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Executive Summary

In June 1999, the conflict between ethnic Serbs and Albanians in the Yugoslav province of Kosovo ended with the retreat of Slobodan Milosevic’s forces and the passage of United Nations Security Council Resolution (UNSCR) 1244, which established the United Nations Mission in Kosovo (UNMIK). Under UNSCR 1244’s mandate, elements from the United Nations (UN), the Organization for Security and Cooperation in Europe (OSCE), and the European Union (EU) assumed responsibility for the rule of law, governance, democratization, institution-building, and economic development of Kosovo.

Four years earlier, representatives from 189 countries had gathered in Beijing for the United Nations Fourth World Conference on Women (Beijing Conference), a defining moment in the struggle for women’s rights and gender equality. Recognizing that “the achievement of equality between women and men [is] a matter of human rights and a condition for social justice,” they acknowledged that empowering women as equal citizens was the “way to build a sustainable, just and developed society.” This gathering produced the Beijing Declaration and Platform for Action, which serves as a key blueprint to guide and inspire nations toward the goal of gender equality. Following the Beijing Conference, countries, non-governmental organizations (NGOs), and private corporations began to formulate policies, design programs, and allocate funding with a greater appreciation for the role – and inclusion – of women.

Post-conflict Kosovo offers a complex and interesting context to examine the role women play in post-conflict development. Four years after the Beijing Conference, the intervention by the North Atlantic Treaty Organization (NATO) and subsequent UN administration of Kosovo provided the international community with an opportunity to implement the measures it had endorsed in 1995. NGOs and intergovernmental organizations (IGOs) quickly proliferated throughout the territory, many of them seeking to promote, amongst other things, an agenda of gender equality.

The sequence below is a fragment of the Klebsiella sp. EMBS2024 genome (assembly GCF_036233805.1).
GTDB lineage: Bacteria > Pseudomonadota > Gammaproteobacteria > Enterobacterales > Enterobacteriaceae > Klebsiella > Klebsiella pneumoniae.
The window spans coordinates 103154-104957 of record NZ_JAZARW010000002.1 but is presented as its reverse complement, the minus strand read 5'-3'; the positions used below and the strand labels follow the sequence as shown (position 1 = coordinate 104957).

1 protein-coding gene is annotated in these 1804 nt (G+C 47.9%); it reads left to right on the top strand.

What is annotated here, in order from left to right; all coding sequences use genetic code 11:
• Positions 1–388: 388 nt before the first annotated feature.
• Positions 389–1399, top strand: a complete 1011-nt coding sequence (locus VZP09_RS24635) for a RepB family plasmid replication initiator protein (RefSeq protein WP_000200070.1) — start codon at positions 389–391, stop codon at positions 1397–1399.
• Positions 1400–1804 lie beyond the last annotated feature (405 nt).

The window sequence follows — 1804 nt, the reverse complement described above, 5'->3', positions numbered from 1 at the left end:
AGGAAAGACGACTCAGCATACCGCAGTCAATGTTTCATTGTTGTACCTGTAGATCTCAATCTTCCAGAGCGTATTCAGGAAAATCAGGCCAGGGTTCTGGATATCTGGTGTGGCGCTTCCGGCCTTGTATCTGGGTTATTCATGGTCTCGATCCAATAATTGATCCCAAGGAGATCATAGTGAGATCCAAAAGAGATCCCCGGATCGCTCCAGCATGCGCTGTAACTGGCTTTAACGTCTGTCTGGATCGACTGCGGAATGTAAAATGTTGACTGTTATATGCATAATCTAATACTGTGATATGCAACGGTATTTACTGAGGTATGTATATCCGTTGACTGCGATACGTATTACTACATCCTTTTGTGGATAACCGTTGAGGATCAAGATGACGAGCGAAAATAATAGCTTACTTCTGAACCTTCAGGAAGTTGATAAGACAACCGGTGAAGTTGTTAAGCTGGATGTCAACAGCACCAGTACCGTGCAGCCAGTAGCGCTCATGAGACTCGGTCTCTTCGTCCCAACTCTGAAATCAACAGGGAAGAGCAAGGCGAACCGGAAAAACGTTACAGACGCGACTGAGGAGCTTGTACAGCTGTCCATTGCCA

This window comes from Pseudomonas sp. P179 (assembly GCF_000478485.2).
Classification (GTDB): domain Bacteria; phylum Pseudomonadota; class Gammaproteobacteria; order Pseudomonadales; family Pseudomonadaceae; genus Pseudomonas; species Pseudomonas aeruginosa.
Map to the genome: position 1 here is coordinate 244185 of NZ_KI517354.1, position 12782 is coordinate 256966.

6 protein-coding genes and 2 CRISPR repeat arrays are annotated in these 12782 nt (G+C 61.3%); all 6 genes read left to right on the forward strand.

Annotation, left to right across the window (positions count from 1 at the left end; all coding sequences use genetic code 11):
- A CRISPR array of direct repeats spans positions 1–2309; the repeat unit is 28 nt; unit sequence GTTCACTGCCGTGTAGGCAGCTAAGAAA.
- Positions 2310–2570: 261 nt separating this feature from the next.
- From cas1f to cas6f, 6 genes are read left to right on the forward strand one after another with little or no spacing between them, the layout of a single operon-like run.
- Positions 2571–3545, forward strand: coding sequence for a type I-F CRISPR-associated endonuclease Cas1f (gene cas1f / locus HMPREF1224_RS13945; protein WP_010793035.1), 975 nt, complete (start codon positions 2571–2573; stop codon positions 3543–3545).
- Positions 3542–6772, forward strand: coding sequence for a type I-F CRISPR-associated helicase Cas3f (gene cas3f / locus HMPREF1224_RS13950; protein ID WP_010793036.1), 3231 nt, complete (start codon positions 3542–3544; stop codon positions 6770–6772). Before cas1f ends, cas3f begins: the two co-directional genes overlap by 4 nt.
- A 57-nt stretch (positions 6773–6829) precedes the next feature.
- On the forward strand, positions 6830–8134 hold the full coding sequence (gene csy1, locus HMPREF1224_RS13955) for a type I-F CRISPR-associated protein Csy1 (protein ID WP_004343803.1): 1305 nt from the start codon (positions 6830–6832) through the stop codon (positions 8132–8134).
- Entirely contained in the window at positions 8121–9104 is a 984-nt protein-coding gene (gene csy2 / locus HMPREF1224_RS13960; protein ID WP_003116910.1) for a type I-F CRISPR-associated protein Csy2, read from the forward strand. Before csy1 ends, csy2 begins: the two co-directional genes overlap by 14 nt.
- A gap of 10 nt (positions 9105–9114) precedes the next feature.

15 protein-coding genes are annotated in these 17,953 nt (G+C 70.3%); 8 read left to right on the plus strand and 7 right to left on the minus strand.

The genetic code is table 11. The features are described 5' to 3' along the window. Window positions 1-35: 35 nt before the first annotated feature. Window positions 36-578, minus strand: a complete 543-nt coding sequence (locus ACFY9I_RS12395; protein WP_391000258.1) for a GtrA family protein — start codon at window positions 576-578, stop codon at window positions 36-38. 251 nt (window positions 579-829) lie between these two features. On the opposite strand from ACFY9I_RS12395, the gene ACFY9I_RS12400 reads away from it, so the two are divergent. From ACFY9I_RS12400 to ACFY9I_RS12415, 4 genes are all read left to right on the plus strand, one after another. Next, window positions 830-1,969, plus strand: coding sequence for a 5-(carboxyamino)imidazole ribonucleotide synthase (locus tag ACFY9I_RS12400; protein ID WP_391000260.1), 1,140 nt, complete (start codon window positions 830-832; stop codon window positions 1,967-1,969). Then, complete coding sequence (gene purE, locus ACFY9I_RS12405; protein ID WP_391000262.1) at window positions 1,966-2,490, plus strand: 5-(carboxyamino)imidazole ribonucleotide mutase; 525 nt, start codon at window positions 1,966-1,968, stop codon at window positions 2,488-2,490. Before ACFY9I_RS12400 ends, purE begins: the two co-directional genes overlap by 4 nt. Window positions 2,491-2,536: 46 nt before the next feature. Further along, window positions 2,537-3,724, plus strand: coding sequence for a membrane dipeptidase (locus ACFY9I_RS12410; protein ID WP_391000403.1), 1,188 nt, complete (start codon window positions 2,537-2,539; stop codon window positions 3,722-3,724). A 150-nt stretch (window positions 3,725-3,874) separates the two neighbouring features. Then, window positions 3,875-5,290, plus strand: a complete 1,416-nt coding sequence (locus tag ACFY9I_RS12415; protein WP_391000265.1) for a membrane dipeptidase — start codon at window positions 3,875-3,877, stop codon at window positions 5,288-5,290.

Though women were not heavily involved in the formal peace negotiations that ended the hostilities in Kosovo, they played key roles in civil society before the war and actively sought ways to participate in the reconstruction efforts. At the grassroots level, and in unofficial channels, women worked towards peace and stability in their communities. Post-conflict Kosovo presents a useful case to examine the theory that women’s empowerment – in economic, political, and social spheres – leads to a more sustainable and prosperous peace. The international community affirmed this belief by providing security, financing, and expertise to build institutions that advanced women’s rights after the war, while Kosovar women demonstrated the ability and willingness to contribute meaningfully to their country’s reconstruction.

The case of Kosovo illustrates the essential role women play in establishing a stable post-conflict environment. Research has shown that “post-conflict is a critical period in which to address human security, not only because of the significant need, but because of the unique opportunity that presents itself through International Non-Governmental Organization (INGO) involvement and Local Non-Governmental Organization (LNGO) creation, thereby establishing organizations within civil society that are capable of building gendered human security through their interventions and especially within their organizations.” If women are given meaningful access to the political and economic processes at the outset of a nation’s reconstruction, they can influence the institutions being established, imbuing the entire system with a greater sense of fairness, equality, and sustainability.

Nevertheless, as peace-building and nation-building become increasingly common elements of international intervention, the international community’s pledges for gender equality are being applied inconsistently in post-conflict contexts. This report makes a compelling case for why women’s empowerment and gender equality should be a fundamental element of post-conflict development. Though it is a young democracy facing considerable challenges, Kosovo has functioned as an independent country since 2008 and, due in large part to the involvement and influence of women, possesses the institutional foundation necessary for a long-term stability and positive growth.

 

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